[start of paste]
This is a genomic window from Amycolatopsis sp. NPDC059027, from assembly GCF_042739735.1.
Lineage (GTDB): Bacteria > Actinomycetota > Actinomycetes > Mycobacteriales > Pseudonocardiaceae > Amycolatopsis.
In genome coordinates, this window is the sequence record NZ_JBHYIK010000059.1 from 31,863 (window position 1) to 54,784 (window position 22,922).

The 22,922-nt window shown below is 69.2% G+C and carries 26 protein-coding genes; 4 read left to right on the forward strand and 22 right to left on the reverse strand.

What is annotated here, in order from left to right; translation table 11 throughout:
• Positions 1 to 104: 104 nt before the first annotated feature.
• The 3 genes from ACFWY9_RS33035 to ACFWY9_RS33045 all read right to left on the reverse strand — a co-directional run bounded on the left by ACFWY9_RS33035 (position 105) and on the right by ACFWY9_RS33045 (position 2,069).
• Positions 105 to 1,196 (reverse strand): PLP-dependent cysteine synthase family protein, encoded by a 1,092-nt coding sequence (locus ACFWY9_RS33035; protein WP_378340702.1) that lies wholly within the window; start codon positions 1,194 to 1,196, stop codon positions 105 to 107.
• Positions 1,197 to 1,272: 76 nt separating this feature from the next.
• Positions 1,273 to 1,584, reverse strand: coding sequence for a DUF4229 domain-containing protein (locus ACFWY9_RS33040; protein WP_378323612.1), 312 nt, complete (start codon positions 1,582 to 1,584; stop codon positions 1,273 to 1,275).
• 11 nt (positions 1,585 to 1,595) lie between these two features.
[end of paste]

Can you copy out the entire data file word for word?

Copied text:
This is a genomic window from Amycolatopsis sp. NPDC059027, from assembly GCF_042739735.1.
Lineage (GTDB): Bacteria > Actinomycetota > Actinomycetes > Mycobacteriales > Pseudonocardiaceae > Amycolatopsis.
In genome coordinates, this window is the sequence record NZ_JBHYIK010000059.1 from 31,863 (window position 1) to 54,784 (window position 22,922).

The 22,922-nt window shown below is 69.2% G+C and carries 26 protein-coding genes; 4 read left to right on the forward strand and 22 right to left on the reverse strand.

What is annotated here, in order from left to right; translation table 11 throughout:
• Positions 1 to 104: 104 nt before the first annotated feature.
• The 3 genes from ACFWY9_RS33035 to ACFWY9_RS33045 all read right to left on the reverse strand — a co-directional run bounded on the left by ACFWY9_RS33035 (position 105) and on the right by ACFWY9_RS33045 (position 2,069).
• Positions 105 to 1,196 (reverse strand): PLP-dependent cysteine synthase family protein, encoded by a 1,092-nt coding sequence (locus ACFWY9_RS33035; protein WP_378340702.1) that lies wholly within the window; start codon positions 1,194 to 1,196, stop codon positions 105 to 107.
• Positions 1,197 to 1,272: 76 nt separating this feature from the next.
• Positions 1,273 to 1,584, reverse strand: coding sequence for a DUF4229 domain-containing protein (locus ACFWY9_RS33040; protein WP_378323612.1), 312 nt, complete (start codon positions 1,582 to 1,584; stop codon positions 1,273 to 1,275).
• 11 nt (positions 1,585 to 1,595) lie between these two features.